>  ViaGen Inc. has purchased livestock breeder ProLinia Inc., a pioneer in US livestock cloning services. Detailed terms of the deal were not disclosed, but it reportedly includes ProLinia’s development contract with Smithfield Foods and the company’s scientific talent and intellectual property in the area of advanced reproductive technology. ProLinia is best known in the livestock industry for using cloning services to achieve new levels of animal quality and efficiency in swine and cattle breeding operations. (Meating Place)
>  VetInsite announced that its Pet Portal/Vet Portal products now interface with IntraVet, Impromed, Clientrax, Idexx Better Choice, and Cornerstone veterinary practice management software.  Pet Portals provide a mechanism for clients to securely view their own pet’s health information and to interact with their veterinarian online. (company press release)
>  FRANCE   Medical International Technology announced that it has reached an agreement with Schering-Plough Veterinarinaire for the marketing and distribution of the company’s needle-free injectors for animals in France.  SPV has been granted exclusive rights to market MIT’s Agro-Jet needle-free injectors under its own private label until December 2003.  At the conclusion of the trial, SPV will have the option to enter a longer-term agreement.  Financial terms were not disclosed.  (Animal Pharm)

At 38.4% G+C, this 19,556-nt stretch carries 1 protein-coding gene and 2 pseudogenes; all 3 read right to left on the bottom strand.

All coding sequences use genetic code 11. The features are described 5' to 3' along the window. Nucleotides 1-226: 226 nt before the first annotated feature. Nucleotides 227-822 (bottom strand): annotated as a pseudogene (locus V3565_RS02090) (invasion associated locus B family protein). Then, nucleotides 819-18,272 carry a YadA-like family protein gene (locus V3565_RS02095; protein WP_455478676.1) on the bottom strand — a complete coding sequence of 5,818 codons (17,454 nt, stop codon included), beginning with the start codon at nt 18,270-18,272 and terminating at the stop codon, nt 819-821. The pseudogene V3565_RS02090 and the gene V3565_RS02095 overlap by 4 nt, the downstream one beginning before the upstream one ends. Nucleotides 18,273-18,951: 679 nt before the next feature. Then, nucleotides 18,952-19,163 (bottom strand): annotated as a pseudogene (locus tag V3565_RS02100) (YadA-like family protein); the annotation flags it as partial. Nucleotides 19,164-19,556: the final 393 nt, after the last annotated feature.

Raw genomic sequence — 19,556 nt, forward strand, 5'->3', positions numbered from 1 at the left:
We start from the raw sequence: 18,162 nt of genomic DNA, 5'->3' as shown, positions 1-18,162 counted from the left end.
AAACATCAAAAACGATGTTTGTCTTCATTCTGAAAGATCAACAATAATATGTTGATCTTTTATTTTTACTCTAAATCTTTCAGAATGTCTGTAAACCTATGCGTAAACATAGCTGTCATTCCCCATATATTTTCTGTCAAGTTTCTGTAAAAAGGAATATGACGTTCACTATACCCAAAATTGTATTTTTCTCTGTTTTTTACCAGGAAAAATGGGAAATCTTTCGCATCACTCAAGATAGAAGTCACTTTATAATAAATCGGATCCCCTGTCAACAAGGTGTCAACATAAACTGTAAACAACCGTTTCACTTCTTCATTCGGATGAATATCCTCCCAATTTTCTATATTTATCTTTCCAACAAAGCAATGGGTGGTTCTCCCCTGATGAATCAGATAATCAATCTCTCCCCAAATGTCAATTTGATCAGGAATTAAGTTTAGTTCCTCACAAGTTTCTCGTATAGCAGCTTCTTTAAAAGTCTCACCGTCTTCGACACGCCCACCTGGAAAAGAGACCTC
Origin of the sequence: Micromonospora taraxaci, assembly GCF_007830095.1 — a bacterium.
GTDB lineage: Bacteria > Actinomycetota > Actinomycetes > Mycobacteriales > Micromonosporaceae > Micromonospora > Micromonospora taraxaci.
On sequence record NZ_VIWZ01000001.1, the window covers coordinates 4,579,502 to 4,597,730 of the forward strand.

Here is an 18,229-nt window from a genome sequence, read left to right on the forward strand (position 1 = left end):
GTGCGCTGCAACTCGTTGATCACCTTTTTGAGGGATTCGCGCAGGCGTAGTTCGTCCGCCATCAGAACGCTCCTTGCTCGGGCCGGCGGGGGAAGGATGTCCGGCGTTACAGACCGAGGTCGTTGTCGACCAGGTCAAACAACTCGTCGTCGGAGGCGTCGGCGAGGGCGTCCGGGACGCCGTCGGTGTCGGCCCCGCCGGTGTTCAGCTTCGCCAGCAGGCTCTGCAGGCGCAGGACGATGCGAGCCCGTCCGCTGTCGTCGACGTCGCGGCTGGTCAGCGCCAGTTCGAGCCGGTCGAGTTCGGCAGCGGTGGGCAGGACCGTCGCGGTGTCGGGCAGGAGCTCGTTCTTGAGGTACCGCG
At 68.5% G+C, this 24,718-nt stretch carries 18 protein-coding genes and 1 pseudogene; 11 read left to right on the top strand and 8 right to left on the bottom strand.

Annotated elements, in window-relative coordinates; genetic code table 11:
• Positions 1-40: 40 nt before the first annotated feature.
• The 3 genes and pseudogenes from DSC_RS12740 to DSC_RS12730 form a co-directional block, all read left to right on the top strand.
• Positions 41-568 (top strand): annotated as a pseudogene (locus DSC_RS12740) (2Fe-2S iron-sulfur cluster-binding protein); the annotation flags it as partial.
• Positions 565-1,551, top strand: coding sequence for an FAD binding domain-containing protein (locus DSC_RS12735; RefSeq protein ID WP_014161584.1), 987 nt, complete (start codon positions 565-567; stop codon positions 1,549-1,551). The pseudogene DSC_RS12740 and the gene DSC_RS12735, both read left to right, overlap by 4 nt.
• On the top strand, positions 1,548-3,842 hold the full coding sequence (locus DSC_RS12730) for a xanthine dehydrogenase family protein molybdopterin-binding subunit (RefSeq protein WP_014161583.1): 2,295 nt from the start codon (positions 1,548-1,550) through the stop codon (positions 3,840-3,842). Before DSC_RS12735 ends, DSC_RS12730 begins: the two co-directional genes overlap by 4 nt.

>  NEW ZEALAND   Peptech Animal Health announced that it has received marketing authorization for its canine contraceptive, Suprelorin, in New Zealand and expects to receive similar approval in Australia shortly.  Suprelorin is an implant containing a GNRH agonist, and prevents conception for six months at a time.  The company is working toward a similar product effective for 12 months.  (Animal Pharm)
In the past year or two, the exhibit halls at veterinary conferences have seen a proliferation of veterinary compounding pharmacies.  In response to frequent questions about this topic, Brakke Consulting will be conducting a study of the phenomenon of veterinary compounding.  The study will answer questions such as
– what do veterinary compounders offer?
– what types of companies are offering compounding services?
– how many and how big are they?
– how frequently are veterinarians using compounding services?
– are there differences in veterinary usage between equine and small animal practitioners?